Staff Q&A: Pamela Edwards

Pamela Edwards, associate director, PennCAP; coordinator of Pre-Freshman Program Photo credit: Mark Stehle

Penn can be a pretty overwhelming place, especially for students who are the first in their family to attend college or those who come from disadvantaged backgrounds.

Pamela Edwards’ job is to make sure these students—new to Penn, and new to college life—get the support they need.

Edwards helps to run the PennCAP program and coordinates the Pre-Freshman Program, designed to give academic, cultural and personal support to students prior to their freshman year. “The primary purpose is to help the students not only assess and strengthen their academic skills, but also to just introduce them to the array of resources available to them as Penn students so when they start classes in the fall, they already know where to go to get the help they need,” says Edwards. “We know [this] can certainly increase their chances of ultimately graduating from Penn.”

Once the academic year begins, students who were in the Pre-Freshman Program can also enroll in PennCAP, in which academic counselors provide coaching, support and assistance in developing personal and educational goals throughout their entire Penn career.

Q. What’s the purpose of the Pre-Freshman Program?
It initially started as more of a socially focused program to help students of color get acclimated to the University of Pennsylvania. By about the late ‘80s or so, it became much more academically focused, and today, it’s a pretty academically challenging program that is geared toward a select population of incoming freshman to help them assess and strengthen their academic skills. There’s also a very pretty extensive support aspect to it. What we want to do is equip our students with the knowledge that they need to be able to make it. That’s what they’re here for. For some students, in particular the students who are the first in their family to go to college, they don’t really have a clear understanding of what it takes to make it in college, let alone a place like Penn. They know that they’re smart, [but] it takes more than being smart in order to make it here. We just want to make sure they know where to go to get the help they need.

Q. Who are the students in the PFP and PennCAP?
The students that we have in the program tend to be not your typical Penn student. We tend to have students who are from small rural communities. We have students who are the first in their family to go to college. We have students whose family incomes are lower than typical. We have athletes in our program, in particular those who are involved in fall sports so they get an opportunity to understand the importance of time management prior to the academic year starting. We have students from all races. I think that the Pre-Freshman Program is the gateway to access for underrepresented students at Penn, because it provides an opportunity for them to learn about the University, to understand what the academic rigors are and expectations of Penn professors before the academic year starts.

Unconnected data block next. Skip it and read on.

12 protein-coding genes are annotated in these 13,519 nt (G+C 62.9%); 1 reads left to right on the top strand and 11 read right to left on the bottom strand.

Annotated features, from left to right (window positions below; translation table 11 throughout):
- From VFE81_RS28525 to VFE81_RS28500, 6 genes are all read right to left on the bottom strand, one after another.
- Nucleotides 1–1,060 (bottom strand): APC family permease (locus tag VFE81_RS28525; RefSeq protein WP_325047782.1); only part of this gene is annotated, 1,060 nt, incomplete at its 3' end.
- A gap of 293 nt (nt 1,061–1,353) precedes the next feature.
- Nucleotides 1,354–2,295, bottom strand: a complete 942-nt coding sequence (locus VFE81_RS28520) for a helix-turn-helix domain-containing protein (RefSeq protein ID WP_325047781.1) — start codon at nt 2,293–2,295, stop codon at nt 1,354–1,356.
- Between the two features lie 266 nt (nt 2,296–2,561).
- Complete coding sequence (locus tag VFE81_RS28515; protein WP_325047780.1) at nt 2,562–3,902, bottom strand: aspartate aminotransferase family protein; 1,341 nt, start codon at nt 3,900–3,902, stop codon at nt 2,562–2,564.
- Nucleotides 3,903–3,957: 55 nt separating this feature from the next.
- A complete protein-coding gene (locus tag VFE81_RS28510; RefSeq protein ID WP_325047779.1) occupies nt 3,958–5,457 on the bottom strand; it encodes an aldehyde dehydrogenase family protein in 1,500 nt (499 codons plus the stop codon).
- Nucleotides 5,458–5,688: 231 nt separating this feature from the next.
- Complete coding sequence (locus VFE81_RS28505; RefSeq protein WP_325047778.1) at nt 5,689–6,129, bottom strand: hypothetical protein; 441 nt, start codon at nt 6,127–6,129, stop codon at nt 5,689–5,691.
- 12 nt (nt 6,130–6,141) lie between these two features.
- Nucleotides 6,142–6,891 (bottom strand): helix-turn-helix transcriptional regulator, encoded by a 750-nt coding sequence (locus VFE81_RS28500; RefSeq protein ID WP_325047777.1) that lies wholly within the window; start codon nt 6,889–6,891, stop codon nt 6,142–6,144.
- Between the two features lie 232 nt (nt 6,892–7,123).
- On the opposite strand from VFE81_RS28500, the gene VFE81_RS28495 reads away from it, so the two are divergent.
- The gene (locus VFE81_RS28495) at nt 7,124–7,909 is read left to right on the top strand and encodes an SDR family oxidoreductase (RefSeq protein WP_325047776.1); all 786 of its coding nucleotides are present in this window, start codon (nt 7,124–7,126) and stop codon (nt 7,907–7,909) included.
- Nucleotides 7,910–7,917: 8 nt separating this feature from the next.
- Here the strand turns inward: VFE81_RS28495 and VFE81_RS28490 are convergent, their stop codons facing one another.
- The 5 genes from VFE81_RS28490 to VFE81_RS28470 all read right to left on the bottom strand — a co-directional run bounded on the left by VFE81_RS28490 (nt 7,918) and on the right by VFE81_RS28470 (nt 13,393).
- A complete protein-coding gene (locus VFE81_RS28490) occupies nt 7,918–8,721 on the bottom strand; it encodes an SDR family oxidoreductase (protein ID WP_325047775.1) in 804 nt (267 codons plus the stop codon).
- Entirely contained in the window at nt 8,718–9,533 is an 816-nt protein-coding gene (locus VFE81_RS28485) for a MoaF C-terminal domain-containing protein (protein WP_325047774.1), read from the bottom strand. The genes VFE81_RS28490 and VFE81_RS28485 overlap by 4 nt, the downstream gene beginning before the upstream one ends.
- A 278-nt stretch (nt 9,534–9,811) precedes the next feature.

Q. Specifically, what is the PFP experience like?
The students take college level credit-bearing courses when they come to PFP. A typical day might be starting a math class at 10 o’clock in the morning, and ending with writing at 4 o’clock in the afternoon. The curricula does vary by school so that students in Engineering are taking a different set of courses than students in the School of Arts and Sciences. In addition to the classroom component, there are supplemental instructions. We also try to introduce students to the rich resources here at Penn. They will each have an orientation to the library, they will each find out about the Weingarten Learning Resources Center.

Q. Do you help introduce them to cultural life at Penn as well?
We usually go to New York City for a day. We do a big amusement park trip and much smaller trips such as cultural dinners, where we’ll take a group of students down to Chinatown for dim sum. We also have a pretty neat peer counseling program where we hire former PFP participants to work with and mentor the incoming students for PFP and throughout the students’ first year.

Q. Is it a mandatory program for certain students?
Once a student has decided they’re definitely coming to Penn, the admissions representatives will recommend students for the program based upon their knowledge of the students. Our office will then invite those students; it’s completely optional. We will have about 100 students who will participate in the program every year. We invite about 300.

Q. What’s been the feedback about the PFP?
I would say, by far, students say that their decision to participate in the Pre-Freshman Program was the best decision that they made about coming to Penn. Some students even express their desire to give back, come back and help in some way. In fact, many of the peer counselors that we hire are students.
Sometimes they will complain while they’re going through it because of the workload. By about three weeks, they begin to realize, this is a great experience.

Originally published May 22, 2008

Originally published on May 22, 2008